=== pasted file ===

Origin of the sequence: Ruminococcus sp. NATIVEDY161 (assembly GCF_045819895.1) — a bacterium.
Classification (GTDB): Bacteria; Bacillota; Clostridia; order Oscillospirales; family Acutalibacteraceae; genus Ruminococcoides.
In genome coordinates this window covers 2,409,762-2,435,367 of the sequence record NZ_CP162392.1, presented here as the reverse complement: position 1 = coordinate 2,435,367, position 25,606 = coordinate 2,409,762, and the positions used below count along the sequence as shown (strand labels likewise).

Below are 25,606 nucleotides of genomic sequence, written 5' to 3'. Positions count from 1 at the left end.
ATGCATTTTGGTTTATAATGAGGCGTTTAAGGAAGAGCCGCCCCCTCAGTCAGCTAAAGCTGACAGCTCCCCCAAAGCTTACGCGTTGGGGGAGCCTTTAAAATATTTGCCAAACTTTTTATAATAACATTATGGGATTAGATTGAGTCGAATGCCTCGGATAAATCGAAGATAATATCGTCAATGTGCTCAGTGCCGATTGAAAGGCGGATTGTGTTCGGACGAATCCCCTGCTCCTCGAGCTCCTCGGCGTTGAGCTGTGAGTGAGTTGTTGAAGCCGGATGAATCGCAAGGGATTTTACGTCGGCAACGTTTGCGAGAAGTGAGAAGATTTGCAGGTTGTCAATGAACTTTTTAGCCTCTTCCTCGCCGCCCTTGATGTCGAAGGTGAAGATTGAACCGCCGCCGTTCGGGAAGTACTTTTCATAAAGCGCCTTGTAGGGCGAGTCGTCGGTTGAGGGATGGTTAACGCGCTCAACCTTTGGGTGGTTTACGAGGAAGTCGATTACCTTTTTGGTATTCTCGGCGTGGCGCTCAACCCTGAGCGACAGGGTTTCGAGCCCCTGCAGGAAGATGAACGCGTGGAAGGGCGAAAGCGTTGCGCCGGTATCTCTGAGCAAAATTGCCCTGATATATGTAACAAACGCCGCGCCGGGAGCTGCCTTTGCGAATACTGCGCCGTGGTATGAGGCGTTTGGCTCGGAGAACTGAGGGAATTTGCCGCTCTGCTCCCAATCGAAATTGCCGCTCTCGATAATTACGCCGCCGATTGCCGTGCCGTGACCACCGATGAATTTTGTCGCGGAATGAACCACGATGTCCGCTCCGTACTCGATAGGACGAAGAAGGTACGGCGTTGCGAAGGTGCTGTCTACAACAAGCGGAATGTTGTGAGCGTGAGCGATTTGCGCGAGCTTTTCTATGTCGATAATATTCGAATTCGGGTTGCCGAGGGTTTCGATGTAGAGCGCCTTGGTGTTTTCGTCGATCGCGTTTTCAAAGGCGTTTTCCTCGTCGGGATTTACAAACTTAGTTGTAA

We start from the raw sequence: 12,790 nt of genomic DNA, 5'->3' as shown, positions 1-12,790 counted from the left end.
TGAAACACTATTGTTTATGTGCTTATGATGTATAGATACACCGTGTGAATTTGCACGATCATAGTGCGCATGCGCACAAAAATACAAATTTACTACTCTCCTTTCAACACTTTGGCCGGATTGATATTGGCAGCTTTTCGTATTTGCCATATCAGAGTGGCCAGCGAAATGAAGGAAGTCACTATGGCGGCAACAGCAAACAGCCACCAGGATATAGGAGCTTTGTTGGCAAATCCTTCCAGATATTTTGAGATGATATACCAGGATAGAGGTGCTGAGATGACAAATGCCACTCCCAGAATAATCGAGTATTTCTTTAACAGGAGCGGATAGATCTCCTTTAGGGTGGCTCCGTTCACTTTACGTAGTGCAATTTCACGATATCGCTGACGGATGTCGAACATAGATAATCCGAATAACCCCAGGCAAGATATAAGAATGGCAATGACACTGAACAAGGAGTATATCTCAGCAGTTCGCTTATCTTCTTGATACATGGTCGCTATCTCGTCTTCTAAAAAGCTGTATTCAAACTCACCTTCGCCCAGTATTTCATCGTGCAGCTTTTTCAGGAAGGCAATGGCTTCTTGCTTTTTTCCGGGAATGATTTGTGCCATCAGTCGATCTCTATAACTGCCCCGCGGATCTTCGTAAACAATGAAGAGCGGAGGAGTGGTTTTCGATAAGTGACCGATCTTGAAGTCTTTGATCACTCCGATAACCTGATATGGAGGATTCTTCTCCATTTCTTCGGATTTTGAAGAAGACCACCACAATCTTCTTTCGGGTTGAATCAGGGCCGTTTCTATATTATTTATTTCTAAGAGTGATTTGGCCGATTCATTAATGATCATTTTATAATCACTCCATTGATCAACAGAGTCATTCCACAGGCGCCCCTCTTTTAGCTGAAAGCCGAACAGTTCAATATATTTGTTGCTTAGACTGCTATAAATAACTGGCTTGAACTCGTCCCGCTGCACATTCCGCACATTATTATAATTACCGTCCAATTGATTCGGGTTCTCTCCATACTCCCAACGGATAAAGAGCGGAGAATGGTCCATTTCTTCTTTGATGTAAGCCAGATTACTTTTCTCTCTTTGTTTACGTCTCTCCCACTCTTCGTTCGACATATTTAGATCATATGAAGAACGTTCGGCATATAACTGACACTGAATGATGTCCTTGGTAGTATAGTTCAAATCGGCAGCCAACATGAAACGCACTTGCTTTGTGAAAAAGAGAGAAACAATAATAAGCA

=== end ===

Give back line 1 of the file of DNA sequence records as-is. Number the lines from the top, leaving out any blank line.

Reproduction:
Origin of the sequence: Ruminococcus sp. NATIVEDY161 (assembly GCF_045819895.1) — a bacterium.